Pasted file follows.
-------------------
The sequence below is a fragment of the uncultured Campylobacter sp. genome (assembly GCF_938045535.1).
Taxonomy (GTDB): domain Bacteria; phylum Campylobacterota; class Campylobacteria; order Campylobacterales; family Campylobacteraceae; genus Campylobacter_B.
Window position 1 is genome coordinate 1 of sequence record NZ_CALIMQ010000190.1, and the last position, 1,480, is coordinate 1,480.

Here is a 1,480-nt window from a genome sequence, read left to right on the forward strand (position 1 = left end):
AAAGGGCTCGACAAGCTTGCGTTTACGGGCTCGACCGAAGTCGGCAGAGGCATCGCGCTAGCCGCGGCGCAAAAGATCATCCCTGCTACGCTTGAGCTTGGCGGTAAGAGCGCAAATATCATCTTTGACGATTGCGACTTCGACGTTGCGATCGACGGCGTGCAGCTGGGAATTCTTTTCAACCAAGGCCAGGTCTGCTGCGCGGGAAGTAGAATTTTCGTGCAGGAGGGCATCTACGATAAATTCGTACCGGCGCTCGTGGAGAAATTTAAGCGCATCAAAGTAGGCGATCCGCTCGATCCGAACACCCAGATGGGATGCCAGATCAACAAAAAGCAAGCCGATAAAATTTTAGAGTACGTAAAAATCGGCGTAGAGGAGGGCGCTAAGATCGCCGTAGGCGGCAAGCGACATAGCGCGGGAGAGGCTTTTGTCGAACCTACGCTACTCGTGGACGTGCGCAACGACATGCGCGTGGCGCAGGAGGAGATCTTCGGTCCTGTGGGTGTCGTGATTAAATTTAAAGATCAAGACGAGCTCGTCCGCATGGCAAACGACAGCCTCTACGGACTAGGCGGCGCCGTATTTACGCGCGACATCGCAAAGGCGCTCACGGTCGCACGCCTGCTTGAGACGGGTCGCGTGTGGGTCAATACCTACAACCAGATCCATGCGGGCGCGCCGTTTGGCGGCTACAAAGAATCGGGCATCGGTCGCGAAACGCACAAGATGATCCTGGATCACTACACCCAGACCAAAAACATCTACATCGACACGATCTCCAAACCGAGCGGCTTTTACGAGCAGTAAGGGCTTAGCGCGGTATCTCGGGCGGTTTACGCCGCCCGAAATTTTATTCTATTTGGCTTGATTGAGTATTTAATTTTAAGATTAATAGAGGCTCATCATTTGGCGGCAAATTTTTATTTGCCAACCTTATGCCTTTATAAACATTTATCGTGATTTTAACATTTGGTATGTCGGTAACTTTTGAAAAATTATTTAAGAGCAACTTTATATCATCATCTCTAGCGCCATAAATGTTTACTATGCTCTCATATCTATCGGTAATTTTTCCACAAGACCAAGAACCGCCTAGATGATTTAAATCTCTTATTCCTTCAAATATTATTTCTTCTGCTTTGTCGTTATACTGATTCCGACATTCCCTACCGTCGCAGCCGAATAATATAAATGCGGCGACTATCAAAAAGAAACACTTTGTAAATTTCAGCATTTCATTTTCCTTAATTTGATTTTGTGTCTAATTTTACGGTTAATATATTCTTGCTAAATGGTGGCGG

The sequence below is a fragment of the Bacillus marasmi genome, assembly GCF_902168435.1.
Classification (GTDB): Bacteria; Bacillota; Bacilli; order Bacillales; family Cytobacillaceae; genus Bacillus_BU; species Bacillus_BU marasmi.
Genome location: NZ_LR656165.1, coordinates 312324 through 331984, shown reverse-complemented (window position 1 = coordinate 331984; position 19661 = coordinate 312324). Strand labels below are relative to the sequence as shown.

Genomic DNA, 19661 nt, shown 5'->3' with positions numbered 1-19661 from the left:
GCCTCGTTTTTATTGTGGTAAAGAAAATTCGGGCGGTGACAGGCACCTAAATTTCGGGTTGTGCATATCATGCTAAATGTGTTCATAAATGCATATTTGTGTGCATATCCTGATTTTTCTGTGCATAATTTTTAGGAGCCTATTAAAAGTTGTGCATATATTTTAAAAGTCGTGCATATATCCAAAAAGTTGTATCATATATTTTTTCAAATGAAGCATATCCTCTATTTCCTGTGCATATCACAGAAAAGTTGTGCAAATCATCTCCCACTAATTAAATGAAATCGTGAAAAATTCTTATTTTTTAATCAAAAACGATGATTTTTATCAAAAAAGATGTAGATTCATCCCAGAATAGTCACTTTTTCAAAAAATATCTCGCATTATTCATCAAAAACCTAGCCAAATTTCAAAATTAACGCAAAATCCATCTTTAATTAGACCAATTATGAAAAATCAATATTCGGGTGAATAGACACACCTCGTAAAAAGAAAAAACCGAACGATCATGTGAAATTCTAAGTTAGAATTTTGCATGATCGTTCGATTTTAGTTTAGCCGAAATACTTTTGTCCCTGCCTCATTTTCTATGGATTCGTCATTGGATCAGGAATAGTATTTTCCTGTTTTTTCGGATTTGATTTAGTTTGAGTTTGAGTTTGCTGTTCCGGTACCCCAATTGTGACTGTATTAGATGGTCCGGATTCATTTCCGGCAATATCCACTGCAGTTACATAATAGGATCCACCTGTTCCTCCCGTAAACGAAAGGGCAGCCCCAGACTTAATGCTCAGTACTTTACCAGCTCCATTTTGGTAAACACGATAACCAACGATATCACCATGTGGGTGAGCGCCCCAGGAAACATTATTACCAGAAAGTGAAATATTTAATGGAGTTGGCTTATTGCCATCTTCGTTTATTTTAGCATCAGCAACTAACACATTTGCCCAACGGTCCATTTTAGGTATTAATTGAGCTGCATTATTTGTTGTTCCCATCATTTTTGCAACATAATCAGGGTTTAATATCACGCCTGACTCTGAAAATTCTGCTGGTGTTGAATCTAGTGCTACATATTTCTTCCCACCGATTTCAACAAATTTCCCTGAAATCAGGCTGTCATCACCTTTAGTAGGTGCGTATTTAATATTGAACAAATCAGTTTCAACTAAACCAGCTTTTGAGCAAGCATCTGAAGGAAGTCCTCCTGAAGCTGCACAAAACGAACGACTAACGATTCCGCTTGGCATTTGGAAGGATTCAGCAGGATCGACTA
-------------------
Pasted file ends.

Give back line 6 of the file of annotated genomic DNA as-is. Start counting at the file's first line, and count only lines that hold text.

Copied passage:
The sequence below is a fragment of the Bacillus marasmi genome, assembly GCF_902168435.1.